Stanford professor Carol S. Dweck discusses how teachers can promote growth-mindsets in their classrooms, leading to higher confidence among students. She emphasizes that teachers must first create a culture of risk-taking, where it is the process, and not the outcome, that is the most important part of mastering a new concept.
The article outlines an instructional practice occurring in Newark Public School district, wherein middle school students, under the instruction of teachers and National Urban Alliance mentors, guide the rest of their class through a lesson, assuming the role of primary instructor.
Robert J. Marzano quickly and succinctly addresses the differentiated treatment that stems from inherent biases and suggests ways that teachers can overcome them.
Teacher Dana H. Maloney discusses how she has incorporated student-based projects in her classroom and the results.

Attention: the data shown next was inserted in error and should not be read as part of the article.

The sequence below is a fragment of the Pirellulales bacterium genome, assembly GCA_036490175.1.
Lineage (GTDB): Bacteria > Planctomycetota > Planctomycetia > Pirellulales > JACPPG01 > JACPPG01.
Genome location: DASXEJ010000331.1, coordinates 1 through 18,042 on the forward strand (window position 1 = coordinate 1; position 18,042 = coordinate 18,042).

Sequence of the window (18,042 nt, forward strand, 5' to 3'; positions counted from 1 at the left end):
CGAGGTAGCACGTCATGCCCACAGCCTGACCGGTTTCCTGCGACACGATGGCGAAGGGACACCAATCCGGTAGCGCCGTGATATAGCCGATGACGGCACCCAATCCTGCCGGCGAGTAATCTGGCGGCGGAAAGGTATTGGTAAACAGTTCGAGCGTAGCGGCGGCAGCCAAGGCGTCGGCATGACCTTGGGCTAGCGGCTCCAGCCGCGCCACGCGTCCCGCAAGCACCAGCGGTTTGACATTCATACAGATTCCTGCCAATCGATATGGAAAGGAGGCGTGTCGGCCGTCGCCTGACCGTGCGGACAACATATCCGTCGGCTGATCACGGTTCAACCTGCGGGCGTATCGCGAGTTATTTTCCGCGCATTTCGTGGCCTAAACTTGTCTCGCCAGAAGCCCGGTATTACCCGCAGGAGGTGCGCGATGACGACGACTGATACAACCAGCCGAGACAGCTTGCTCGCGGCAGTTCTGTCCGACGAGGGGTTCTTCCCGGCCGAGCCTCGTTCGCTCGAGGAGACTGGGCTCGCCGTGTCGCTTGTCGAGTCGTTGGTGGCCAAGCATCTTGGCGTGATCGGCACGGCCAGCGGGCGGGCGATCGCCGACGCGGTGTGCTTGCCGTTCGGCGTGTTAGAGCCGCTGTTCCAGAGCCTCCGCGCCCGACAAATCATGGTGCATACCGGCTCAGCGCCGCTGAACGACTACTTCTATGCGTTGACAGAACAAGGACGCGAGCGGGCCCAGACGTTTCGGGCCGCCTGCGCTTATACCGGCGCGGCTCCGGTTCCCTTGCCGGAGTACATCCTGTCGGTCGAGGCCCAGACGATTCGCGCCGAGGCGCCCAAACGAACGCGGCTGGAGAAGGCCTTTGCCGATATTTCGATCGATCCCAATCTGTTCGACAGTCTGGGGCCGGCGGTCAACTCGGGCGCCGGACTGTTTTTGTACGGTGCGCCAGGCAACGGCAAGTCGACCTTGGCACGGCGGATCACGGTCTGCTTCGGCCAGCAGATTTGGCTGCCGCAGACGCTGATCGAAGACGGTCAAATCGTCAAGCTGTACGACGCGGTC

Teacher Stacy Kitsis shares her experiences with small-group literature discussions held through social-networking and how doing so differed from in-class small-ground literature discussions.
Nancy Walser advocates for group work. She discusses classroom benefits of group work, strategies to structure effective group work, ways to promote participation, and the results group work can produce.
Education research and development non-profit Mid-continent Research for Education and Learning suggest taking these steps to improve the chances of life success for all children…
This report from the Carnegie Corporation of New York advocates for the use of writing-based practices to increase literacy skills among American students.
Former teacher and teacher coach Tristan de Frondeville suggests strategies to increase student engagement.
Daniel T. Willingham argues that “People are naturally curious, but they are not naturally good thinkers; unless the cognitive conditions are right, people will avoid thinking.”